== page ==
Effectively Communicating your Green Targets and Achievements

Sustainability Matters
You’re spending time and money ensuring that your product supply chain are sustainable.
You’re maybe spending more money with dependence to a ‘green’ logistics partner who manages and reports on your sustainability targets.
But What Does Green Mean?
Problem is, while businesses are keen to promote their own comittment to products and supply chains that put sustainability at the heart of what they do, many don’t communicate their approach and results effectively.
It’s because brands are relatively new to sustainability metrics and data analysis, and because logistics partners don’t communicate metrics in ways that brands or consumers understand.
Customers Care
Around 81% of consumers state a preference for sustainable sellers. And they expect brands to pay more than lip service to their sustainability strategies and outcomes.
But while some thriving companies are both breathing and talking their sustainability mandate, many others – despite their best intentions – aren’t getting the right mileage from their green mandate in terms of customer engagement.
Of course, the language of sustainability is complex and hard to turn into a message that isn’t opaque or cliches-ridden.
And many businesses’ inability to master the lexicon relates to their view that sustainability is additional, and not intergral, to the language that sells their product.
Insmuch, sustainability gets ‘added on’ – promoted but not fully intergrated to the extent that brands think more about how they are – and not just how they do – sustainability
So how can brands better communicate their own sustainability efforts and successes in ways that resonate with customers and – ultimately – entice them to come and stay?
1. Demand the Data
Regardless of your business, communicating sustainability must begin with the data.
If this is handled through a logistics partner, then their business with you must include regular reports on [for example] carbon emission metrics, tracking and optimizing of their vehicle fill rates, strategies to improve their sustainability efforts and – most importantly – helping you effectively communicate these positives to customers, especially as they relate to last-mile delivery.
2. Use the Golden ‘Retention Rules’
It’s astounding that despite shifts in eCommerce and consumer behaviour that have led to highly nuanced approaches to customer experience and retention, many businesses’ sustainability efforts are pitched to customers in a language that is neither convincing or enticing.
Do your customers want data collated bar charts on carbon footprint reduction? Or do they want a cartoon picture of your green truck passing a diesel competitor?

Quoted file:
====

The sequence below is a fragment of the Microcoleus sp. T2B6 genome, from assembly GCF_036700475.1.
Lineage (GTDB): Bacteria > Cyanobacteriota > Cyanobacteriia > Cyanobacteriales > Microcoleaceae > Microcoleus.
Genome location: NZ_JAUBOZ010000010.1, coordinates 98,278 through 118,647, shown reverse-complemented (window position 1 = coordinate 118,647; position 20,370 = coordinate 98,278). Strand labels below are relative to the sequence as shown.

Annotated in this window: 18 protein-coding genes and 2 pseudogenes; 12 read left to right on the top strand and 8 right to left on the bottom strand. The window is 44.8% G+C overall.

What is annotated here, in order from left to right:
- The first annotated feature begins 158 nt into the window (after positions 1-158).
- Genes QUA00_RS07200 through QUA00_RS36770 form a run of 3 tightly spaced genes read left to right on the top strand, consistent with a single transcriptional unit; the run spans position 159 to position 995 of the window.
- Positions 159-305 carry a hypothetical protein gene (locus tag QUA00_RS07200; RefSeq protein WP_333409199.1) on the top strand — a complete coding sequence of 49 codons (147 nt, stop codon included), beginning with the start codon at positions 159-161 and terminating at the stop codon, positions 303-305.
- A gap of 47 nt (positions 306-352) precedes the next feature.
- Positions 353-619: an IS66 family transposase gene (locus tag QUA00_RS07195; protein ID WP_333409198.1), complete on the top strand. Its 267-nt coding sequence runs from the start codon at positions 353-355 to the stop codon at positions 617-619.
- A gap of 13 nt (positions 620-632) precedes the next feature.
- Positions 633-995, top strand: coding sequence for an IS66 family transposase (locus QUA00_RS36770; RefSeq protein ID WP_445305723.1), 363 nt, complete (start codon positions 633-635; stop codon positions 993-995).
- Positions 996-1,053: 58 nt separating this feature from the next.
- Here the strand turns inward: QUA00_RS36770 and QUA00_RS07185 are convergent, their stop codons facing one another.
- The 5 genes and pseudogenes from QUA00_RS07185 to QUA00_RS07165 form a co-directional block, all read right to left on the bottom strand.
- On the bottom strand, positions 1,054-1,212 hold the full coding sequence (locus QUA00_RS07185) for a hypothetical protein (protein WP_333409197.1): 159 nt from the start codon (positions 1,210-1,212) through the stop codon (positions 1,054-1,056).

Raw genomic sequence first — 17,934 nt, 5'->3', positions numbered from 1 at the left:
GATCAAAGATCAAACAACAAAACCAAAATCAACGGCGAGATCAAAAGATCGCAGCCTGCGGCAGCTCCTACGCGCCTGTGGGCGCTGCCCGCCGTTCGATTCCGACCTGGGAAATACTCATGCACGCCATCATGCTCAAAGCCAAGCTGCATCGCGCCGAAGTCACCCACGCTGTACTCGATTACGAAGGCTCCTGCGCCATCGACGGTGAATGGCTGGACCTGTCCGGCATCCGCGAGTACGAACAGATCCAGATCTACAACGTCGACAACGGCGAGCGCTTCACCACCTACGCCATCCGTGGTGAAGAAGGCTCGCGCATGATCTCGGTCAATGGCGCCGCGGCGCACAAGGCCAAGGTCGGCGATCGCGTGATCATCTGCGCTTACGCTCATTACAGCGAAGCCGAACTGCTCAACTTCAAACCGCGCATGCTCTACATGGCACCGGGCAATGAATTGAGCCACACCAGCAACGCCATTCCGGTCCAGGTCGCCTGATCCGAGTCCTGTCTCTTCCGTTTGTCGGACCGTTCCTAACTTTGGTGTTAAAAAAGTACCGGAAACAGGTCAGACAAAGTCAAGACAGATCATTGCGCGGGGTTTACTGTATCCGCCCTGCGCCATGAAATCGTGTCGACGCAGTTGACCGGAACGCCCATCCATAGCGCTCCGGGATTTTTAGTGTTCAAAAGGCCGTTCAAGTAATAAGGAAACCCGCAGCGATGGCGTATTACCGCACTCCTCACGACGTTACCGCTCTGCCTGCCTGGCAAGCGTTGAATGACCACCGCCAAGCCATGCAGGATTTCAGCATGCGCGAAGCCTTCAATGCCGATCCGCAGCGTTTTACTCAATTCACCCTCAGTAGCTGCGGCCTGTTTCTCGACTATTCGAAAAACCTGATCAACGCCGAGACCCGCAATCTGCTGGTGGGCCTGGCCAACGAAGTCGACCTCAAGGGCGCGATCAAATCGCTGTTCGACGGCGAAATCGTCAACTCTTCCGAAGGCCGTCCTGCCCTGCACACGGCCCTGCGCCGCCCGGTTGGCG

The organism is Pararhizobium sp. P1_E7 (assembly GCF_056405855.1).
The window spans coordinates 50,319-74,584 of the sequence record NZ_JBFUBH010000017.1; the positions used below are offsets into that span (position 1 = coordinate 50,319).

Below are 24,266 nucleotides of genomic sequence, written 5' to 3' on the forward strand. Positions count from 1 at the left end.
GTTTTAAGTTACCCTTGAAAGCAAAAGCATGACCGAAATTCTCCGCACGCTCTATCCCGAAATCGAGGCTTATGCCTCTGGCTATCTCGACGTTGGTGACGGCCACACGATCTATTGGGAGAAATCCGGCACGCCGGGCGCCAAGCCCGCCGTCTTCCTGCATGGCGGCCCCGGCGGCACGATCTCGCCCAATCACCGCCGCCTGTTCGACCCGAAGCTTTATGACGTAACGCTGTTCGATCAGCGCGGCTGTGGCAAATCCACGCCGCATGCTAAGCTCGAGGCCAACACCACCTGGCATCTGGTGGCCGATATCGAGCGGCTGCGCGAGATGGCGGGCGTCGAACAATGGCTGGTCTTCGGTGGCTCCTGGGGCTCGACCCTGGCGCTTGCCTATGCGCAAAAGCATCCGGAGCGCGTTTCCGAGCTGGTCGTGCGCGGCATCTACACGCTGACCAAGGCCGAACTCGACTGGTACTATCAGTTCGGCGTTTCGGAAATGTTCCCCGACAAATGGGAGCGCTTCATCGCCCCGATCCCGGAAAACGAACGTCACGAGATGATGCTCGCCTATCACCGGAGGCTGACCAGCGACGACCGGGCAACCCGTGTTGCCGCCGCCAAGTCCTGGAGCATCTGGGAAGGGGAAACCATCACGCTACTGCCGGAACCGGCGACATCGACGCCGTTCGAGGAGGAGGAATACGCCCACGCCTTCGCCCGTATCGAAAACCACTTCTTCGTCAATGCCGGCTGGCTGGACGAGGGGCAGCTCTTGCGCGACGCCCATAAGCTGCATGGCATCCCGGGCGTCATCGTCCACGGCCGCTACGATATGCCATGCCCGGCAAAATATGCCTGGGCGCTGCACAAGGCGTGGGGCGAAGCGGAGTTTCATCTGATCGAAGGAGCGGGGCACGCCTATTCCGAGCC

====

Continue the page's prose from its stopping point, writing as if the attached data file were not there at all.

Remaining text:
You know your customers. You know what they want via zero and first party data. So paint the picture they want to loom at.
3. Sell the Cake
Too many brands lead with sustainability, but if your product is great and you’re sustainable, then you’re ultimately promoting both by leading with product.
Customers want to consume something. If they’re hungry then an organic cake is great. But what they’re really dying for is a cake. Organic tips the scales toward your cake.
4. Offer Practical Solutions to Actual Problems
Show customers exactly what problem you’re solving: recycled wood reduces deforestation by 12%; organic fertilizers enable 55% more arable land re-use per year, decreasing deforestation in Brazil by 30%.
And as much as possible, appeal even more to your demographic by stating the benfits for them where they live. This can still be generic: reductions in their weekly waste, cleaner air in their parks and school areas, or a non-chemical solution for their skin rash.
5. Reward
Body Shop got the ball rolling with rewards points that can be traded for charity donations. It’s a little utilized sustainability nugget – why not offer rewards points that give consumers the opportunity to donate to eco-friendly charities of their choice?
Better yet, reward them via the simple act of buying your product, because 5% of their purchase is donated to a tree planting charity or inner-city clean air initiative.
For those with the additional resources and reach, community-building can incorporate ‘green’ events that utilize eco-friendly spaces and activities.
But a simple number value on purchases that goes toward a tangible and sustainable good is more valuable to customers than a paragraph of eco-spiel.
6. Don’t Just Do It, Be It
Sustainability is a relatively new language in business. But its not that difficult to learn and to translate into meaningful discourse with your customers. Start with an understanding of exactly how and where you are sustainable, and embody that as an intrinsic part of – not an addition to – your brand identity.
Then communicate with your customers in ways they want to be talked to, about things they know and love, and how your sustainability efforts consolidate these. And prove it by offering CR initiatives that are sustainability driven.
Piece of cake. Chocolate. Organic.

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